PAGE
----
The desire to fit in is an innate part of life. Few people like to be the odd man out, and everyone wants to find others like themself to live life with. I believe this runs over into our desire to both attend church and work at a place that “fits” who we are as people and as believers.
Likewise, for church leaders or business administrators, it's a goal to facilitate a staff culture that embodies our values and beliefs and to find people to join us in that endeavor. Creating and maintaining a contagious culture at your workplace, however, is much easier said than done.
Here are 3 helpful steps to keep in mind as you work toward creating a seamless staff culture at your church or ministry.
1. Hire well.
The first place you can go wrong in creating a contagious culture is to hire people that just don’t fit. The caveat here is that in order to hire people who fit your culture, you first have to know your culture. You will have to make tough decisions when hiring. Just because you have a great, highly qualified candidate does not mean they will fit within your church or staff culture. Likewise, sometimes the candidate who completely fits your culture has a less impressive resume, and that can still work out well. In the long run, the latter candidate will do more, go farther, and be infinitely more enjoyable to work with.
To hire for culture fit, it can be helpful to have one question that you ask every candidate, just as an apple-to-apple measurement. Here at Vanderbloemen Search Group, we very much operate under the mantra of, “Hire slowly and fire quickly.” While that may sound harsh to some, it only takes one person who is a poor cultural fit or that has a bad attitude to slowly tank your entire organization’s culture. Don’t be afraid to make those tough calls and strive to create the environment where you’ve always wanted to work.
2. Train well.
Picture this: After what feels like a lifetime of searching, you've finally found the candidate that you feel is qualified to do the job and a cultural fit with your team. You’ve achieved your goal, right?
Well, sort of.
Hiring the right people is a big part of the task at hand. But if your search for cultural bliss ends there, you will end up exactly where you started: working in an environment that no one truly enjoys. You have to fully incorporate new hires into your culture. I believe the best way to do this is to show them. I once heard a pastor say that our values aren’t what we say; they’re what people see when they walk through the front door. Whatever you value – show them. Take your new staff member to lunch on their first day. Organize a game night for your team so everyone can get acquainted. Whatever that looks like for you, don’t miss the opportunity early on to infuse your on-boarding experience with culture. Creating culture from the beginning will always be better than trying to teach it months or years down the road.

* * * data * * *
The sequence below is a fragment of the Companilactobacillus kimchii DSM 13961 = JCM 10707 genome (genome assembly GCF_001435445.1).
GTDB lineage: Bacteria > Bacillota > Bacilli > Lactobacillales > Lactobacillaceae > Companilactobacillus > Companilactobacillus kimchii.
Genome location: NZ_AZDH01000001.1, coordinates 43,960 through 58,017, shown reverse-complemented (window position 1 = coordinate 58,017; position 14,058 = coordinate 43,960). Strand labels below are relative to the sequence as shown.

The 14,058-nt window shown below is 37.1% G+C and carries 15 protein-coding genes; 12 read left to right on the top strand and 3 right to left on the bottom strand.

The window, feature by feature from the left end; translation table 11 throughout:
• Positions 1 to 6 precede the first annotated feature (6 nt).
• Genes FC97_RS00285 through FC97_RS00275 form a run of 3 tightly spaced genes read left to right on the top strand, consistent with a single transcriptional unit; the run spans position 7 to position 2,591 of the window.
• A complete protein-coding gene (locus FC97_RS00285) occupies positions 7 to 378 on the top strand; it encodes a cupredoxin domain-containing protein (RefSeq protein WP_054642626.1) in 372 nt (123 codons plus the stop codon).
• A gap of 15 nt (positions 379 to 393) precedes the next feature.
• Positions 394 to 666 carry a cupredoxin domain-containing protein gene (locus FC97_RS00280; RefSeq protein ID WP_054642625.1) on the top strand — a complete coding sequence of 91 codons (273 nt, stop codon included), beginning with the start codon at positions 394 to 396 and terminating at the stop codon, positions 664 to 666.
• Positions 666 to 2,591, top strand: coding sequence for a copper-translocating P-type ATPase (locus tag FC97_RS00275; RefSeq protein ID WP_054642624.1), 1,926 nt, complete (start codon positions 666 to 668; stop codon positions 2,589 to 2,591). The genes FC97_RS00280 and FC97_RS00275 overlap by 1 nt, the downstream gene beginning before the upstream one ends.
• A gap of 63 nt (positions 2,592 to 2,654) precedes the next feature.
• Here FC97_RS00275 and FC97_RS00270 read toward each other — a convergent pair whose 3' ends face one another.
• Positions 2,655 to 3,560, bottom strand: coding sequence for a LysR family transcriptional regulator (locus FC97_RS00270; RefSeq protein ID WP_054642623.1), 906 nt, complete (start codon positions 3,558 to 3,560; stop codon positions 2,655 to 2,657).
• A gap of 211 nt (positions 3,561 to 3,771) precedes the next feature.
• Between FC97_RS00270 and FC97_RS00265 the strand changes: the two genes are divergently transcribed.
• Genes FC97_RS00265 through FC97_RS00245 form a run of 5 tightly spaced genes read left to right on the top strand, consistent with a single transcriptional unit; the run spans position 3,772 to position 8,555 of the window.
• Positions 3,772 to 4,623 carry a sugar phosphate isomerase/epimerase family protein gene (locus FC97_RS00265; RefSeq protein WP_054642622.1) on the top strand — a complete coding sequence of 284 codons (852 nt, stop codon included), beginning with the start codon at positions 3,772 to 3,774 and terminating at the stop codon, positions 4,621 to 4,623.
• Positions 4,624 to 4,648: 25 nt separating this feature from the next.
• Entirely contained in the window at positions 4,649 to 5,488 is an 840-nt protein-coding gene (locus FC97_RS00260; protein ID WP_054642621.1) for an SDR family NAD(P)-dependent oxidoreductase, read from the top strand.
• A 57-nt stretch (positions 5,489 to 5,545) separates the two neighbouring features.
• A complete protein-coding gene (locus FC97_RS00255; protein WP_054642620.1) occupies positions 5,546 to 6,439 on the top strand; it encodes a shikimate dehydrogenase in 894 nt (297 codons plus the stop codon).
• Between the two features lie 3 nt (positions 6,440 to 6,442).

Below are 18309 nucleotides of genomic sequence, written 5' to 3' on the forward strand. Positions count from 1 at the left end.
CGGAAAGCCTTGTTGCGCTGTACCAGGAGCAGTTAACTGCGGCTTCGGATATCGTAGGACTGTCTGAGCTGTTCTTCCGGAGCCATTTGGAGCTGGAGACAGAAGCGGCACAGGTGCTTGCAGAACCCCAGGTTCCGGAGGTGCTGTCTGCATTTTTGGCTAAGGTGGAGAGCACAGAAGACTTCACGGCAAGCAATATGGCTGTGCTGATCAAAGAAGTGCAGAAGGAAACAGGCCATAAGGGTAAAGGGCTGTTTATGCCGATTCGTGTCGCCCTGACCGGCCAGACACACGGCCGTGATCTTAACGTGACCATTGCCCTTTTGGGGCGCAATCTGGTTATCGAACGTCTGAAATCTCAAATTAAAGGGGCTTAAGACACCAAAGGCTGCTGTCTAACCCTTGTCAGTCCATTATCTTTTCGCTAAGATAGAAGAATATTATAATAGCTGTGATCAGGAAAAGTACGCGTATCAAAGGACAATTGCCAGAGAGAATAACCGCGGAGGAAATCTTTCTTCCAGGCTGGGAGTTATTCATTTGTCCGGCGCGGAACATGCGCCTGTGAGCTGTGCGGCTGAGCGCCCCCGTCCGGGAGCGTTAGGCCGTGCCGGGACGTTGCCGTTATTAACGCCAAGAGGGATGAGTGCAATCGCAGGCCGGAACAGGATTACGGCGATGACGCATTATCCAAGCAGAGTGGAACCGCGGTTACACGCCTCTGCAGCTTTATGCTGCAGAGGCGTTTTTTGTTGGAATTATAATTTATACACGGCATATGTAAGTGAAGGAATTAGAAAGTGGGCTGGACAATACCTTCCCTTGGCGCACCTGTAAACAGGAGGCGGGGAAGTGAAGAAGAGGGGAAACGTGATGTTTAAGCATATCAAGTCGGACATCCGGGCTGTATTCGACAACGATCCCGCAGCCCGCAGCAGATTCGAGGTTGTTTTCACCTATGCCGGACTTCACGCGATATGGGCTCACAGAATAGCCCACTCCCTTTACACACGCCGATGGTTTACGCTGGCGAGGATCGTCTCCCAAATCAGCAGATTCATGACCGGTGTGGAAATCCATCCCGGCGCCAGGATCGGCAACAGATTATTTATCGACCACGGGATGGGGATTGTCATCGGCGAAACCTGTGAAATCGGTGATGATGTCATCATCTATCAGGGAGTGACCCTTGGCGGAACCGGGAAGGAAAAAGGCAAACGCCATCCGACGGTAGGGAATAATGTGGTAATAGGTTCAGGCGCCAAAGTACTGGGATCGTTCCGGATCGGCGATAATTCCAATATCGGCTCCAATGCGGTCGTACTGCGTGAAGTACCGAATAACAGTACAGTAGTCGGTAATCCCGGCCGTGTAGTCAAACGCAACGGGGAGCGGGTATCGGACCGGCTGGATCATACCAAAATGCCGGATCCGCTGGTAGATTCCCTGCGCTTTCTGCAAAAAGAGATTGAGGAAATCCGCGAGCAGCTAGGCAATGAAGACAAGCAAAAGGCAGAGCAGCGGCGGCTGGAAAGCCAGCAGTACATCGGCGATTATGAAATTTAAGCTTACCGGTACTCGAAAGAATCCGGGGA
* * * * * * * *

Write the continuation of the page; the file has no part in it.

3. Live well.
Every week at our team meetings, we take a few moments to share how we’ve seen our core values displayed throughout the office that week. We all have a list of them at our desks. Even our quarterly goals have an element that relates back to our core values as an organization. We make a point to infuse our personal lives with the things that matter to us, and we should strive to do the same thing at work. It’s easy to become busy and let things slide or do only the bare minimum, but battles are won and lost little by little. So even if your schedule is crazy – take a half hour and grab lunch with your team. Stop by your assistant’s desk to express your appreciation. These little gestures mean just as much (and sometimes more) than any large, but likely unsustainable, gesture you could do.
These are just a few of many ways to create a contagious office culture. Every organization is different and requires some personalization to achieve this goal. What are things you do to create a contagious team culture? I would love to hear the ways you create your staff culture, little by little, and day by day.
This article was provided by our church executive search partner, Vanderbloemen Search Group. To learn more about Vanderbloemen Search Group's recruiting services and how they can help you fill your open position, click here.